1997 Toyota Supra owned by William Orgera
WHAT MAKES IT INTERESTING
With some Japanese cars setting records at the recent Monterey Car Week auctions, it's clear that enthusiasts are turning their attention to the Far East. Toyota enthusiasts still lament the decision to end production of the Supra, sold in the U.S. from 1979 until 1998. As a result, these older models are moving up in the collectability rankings. Orgera’s sleek, black coupe has only 46,000 miles, removable roof panels and engine upgrades taking it to 600 horsepower. “The Supra is a well-known car in the import industry and is often praised for its great performance and looks,” he says.
HOW LONG HE’S OWNED IT
WHERE HE FOUND IT
A nearby owner advertised it in the local newspaper.
Orgera recites a list of well over two dozen modifications to the Supra. “The car has all original paint minus the custom bumper, side skirts and rear wing,” he says. “The fuel system has been upgraded with stainless steel braided lines and is running dual pumps in the tank. The interior has been converted to all black, with brand new Sparco (racing) seats and harnesses for the road course.” Drag racing tires contain the high horsepower and upgraded brakes increase the stopping power.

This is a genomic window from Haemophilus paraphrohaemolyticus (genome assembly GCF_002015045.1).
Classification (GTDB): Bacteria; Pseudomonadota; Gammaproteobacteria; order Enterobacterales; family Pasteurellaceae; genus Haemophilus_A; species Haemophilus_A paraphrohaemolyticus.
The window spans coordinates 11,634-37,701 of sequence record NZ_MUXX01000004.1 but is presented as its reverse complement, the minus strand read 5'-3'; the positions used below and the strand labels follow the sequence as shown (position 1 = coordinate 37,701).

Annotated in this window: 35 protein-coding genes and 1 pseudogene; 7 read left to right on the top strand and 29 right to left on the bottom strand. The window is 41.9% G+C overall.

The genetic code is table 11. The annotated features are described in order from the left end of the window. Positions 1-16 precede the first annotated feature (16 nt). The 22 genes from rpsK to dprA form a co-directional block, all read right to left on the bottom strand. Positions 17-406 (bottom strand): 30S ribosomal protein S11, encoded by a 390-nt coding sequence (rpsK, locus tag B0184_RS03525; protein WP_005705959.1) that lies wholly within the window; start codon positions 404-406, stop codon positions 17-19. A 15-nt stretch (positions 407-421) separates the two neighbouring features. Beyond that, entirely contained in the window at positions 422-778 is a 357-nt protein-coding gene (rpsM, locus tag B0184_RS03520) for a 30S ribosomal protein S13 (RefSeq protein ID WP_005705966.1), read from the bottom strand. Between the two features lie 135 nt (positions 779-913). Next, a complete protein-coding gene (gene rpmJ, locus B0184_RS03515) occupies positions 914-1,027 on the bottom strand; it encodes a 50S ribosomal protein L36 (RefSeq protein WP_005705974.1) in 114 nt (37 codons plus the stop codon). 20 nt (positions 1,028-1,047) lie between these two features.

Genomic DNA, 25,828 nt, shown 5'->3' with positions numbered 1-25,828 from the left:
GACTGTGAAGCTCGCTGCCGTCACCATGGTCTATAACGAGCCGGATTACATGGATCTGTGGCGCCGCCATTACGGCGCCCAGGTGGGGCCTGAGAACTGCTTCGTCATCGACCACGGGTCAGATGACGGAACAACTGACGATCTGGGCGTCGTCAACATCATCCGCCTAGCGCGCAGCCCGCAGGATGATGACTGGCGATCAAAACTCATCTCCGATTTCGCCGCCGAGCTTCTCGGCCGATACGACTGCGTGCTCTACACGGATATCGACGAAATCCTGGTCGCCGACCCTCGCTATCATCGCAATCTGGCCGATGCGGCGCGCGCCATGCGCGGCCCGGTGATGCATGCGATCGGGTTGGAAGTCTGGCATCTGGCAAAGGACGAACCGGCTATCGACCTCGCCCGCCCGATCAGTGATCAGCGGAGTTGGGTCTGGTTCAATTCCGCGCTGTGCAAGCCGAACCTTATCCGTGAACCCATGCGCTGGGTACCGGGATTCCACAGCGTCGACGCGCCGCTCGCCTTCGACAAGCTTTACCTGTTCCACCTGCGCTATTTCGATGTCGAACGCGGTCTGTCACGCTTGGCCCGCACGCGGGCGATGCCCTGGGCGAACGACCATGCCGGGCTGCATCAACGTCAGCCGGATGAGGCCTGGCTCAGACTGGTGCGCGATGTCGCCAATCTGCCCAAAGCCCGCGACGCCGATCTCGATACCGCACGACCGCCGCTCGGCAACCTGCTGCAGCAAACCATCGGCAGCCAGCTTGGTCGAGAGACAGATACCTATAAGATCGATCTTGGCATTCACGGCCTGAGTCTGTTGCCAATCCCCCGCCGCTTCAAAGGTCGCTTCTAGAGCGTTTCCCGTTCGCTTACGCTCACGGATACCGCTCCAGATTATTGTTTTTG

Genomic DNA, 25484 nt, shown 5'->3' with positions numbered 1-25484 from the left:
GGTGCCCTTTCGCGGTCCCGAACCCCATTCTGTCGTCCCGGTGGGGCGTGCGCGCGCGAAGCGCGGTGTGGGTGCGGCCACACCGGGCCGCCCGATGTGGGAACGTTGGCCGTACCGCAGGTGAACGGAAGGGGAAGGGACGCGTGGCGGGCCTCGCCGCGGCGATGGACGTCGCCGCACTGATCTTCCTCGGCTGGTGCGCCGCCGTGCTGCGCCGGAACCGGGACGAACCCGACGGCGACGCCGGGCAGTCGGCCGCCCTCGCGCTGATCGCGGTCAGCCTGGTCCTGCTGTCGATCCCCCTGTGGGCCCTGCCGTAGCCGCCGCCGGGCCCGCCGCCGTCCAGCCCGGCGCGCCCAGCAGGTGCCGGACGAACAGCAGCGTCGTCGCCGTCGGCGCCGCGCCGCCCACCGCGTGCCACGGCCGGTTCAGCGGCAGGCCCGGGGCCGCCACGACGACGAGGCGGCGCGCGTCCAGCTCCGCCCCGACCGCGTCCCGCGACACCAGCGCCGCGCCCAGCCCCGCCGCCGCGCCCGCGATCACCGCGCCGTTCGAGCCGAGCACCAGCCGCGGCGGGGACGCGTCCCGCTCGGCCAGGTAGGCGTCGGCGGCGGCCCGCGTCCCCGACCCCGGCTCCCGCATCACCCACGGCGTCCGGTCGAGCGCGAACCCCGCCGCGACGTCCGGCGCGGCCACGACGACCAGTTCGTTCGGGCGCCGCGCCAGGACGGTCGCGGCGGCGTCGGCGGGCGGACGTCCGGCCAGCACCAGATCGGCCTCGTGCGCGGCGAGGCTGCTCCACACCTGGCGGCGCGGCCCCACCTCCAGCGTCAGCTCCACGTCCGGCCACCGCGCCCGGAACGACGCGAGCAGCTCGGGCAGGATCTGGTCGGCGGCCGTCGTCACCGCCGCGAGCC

TIPS FOR OWNERS
“If you have a budget, usually double it because nothing is ever a smooth and easy operation,” Orgera advises. “But it is always worth it in the end and always rewards me with a large smile on my face.”
“The car is priceless to us and hopefully will never have to be sold and will remain in the family,” he says. The NADA Guides places a “clean retail” value of $22,925 on an unmodified 1997 Supra and has not yet placed it in the classic car category.
THE BOTTOM LINE
“This car is a family project,” Orgera says. “It was purchased by my father and me to bond and attended car shows. We sat down and planned each part of the build together. I have people follow me, asking questions and mistaking it with a brand new car, because it looks as clean, if not cleaner, as it did when it rolled off the showroom floor. My dad and I often cruise with it and enjoy it together, and I hope to pass it down to my son in the future.”